For Grand Junction to avoid the aggravation of flights, bike fees and car rentals I’m opting to drive the 11 hours to Colorado. It’s a long trip but considering the amount of time to fly LAX to Denver through Las Vegas and then 3 hours south to Grand Junction it’s not much more travel. I will rent a high gas mileage car to drive, which I do for most races, to save wear and tear on the Jeep (the amount I save in gas usually covers the $20/day rental fee). I’ve found rates as high as $40 and as low as $9/day thru with coupon codes.



Hotels for Tremblant are a bitch, plain and simple, much like it was the case for Placid!! If I wasn’t splitting with friends I couldn’t afford it. Last year my mom treated me and my sisters to a lake view cabin which was a wonderful and gracious treat. Most hotels for these high profile destination Ironman races are as much as $200/night or more with 4 day minimums and fill up a year in advance.

For those that can handle it there’s the option of camping. This is what I have chosen for all my first half of the season races. In Placid you can spend $1000 on a hotel for the long weekend or $100 for the same duration camping a couple miles out of town. Is the difference in comfort really worth the $900 extra?? That’s an important question you have to decide on.



If you choose to enjoy nice restaurants, eating out with your family, the bill can add up quickly, however this seems to be the way to do it when you’re already invested and want to experience the city where you’re racing. I am sure I will be eating somewhere nice in Tremblant on occasion. But for all other races I buy 90% of what I’ll be eating from the grocery store before I leave home, only purchasing perishables as needed along the way. Eating the same grocery bought ingredients not only saves on money but ensures no surprises with your stomach on race morning.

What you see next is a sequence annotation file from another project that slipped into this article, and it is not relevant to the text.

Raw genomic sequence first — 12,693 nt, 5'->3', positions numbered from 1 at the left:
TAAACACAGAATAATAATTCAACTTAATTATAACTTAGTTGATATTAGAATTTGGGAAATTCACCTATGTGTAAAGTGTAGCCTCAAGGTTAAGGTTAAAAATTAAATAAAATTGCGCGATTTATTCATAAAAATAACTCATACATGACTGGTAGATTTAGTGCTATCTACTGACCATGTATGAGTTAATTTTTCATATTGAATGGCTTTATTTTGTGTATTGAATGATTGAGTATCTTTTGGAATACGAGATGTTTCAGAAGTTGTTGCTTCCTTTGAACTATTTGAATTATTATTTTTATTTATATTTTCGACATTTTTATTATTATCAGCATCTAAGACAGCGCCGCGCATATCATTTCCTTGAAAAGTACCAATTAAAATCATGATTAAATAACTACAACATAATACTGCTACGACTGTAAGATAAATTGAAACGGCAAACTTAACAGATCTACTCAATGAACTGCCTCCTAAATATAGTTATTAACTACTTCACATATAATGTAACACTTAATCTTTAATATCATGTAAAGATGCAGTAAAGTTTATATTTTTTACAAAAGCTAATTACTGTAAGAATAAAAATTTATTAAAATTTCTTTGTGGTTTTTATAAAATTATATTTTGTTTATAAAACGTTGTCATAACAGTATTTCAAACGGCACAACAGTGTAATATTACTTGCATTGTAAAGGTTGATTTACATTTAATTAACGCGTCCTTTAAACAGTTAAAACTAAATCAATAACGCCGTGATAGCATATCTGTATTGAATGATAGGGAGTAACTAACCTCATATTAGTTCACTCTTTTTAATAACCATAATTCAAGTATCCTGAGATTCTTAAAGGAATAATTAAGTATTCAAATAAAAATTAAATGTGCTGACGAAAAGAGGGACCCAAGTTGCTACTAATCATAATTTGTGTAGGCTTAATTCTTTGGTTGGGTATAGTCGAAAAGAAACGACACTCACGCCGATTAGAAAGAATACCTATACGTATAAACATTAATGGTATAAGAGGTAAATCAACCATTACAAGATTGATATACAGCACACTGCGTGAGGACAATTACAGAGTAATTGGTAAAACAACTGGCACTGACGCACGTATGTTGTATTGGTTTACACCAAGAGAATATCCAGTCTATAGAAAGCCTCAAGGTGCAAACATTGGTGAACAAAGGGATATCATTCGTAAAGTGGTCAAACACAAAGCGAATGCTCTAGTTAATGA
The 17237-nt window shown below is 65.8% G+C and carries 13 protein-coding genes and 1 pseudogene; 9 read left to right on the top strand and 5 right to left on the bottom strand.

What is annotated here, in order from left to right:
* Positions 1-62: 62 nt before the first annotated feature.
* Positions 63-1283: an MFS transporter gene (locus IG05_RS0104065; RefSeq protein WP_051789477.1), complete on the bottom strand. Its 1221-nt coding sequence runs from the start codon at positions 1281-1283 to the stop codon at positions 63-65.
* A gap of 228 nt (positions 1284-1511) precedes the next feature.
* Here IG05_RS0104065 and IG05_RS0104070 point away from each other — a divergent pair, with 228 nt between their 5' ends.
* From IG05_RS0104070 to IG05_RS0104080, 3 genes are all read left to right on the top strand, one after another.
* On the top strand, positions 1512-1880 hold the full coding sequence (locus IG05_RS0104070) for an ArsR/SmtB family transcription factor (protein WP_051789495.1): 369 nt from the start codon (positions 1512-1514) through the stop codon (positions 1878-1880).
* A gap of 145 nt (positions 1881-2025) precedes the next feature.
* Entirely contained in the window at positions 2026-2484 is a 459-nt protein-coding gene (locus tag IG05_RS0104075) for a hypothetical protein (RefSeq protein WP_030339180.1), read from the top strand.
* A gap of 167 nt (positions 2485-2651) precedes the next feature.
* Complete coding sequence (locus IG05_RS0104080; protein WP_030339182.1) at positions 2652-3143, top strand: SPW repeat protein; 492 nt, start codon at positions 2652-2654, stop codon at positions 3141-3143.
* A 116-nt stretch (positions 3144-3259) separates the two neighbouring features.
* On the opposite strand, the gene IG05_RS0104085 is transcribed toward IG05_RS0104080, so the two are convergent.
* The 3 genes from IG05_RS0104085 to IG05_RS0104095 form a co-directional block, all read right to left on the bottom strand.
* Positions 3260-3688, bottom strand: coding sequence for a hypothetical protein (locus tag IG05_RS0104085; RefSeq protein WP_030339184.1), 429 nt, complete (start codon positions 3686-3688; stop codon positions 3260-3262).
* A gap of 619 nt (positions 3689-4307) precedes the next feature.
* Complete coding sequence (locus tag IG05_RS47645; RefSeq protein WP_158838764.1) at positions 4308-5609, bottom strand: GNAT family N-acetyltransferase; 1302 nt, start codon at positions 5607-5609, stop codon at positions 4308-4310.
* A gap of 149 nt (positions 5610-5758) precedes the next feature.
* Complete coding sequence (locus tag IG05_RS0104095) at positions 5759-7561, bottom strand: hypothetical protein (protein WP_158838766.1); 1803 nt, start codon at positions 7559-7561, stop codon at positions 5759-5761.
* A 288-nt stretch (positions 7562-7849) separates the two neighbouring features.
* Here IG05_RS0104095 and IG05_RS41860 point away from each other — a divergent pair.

I used to buy gear after races but stopped some time ago. It’s just not worth it to me anymore, but I can understand the need to wait on line to buy finishing jackets and apparel when you’ve achieved something you’re proud of. I rarely buy the race photos either. Fortunately there’s usually someone out there taking pictures that will send a couple to me for my blog and I try to return the favor whenever possible.

On another positive note with the HITS races it’s much easier to walk away with swag from the podium. Last race I won a pair of $100 blue tooth headphones and was a couple minutes off a new Xterra wetsuit. That kind of thing would never happen in Ironman! 




The price tag is staggering but significantly cheaper with camping, driving and HITS vs Hotels, flying and Ironman. I was nervous at first that this post would make me sounds cheap, but with half a dozen key races on the schedule, and much lessor ones throughout there’s no denying the financial impact. It’s fun doing races, but when it becomes less about a positive experience and more about the take away value from that experience it is understandable how concessions need to be made when building a race schedule. The nice thing for me is that I’ve done both styles of races on opposite sides of the spectrum and had just as much fun camping at Wildflower as living large in Vegas. Bottom line – know what’s right for you as far as development and a positive experience.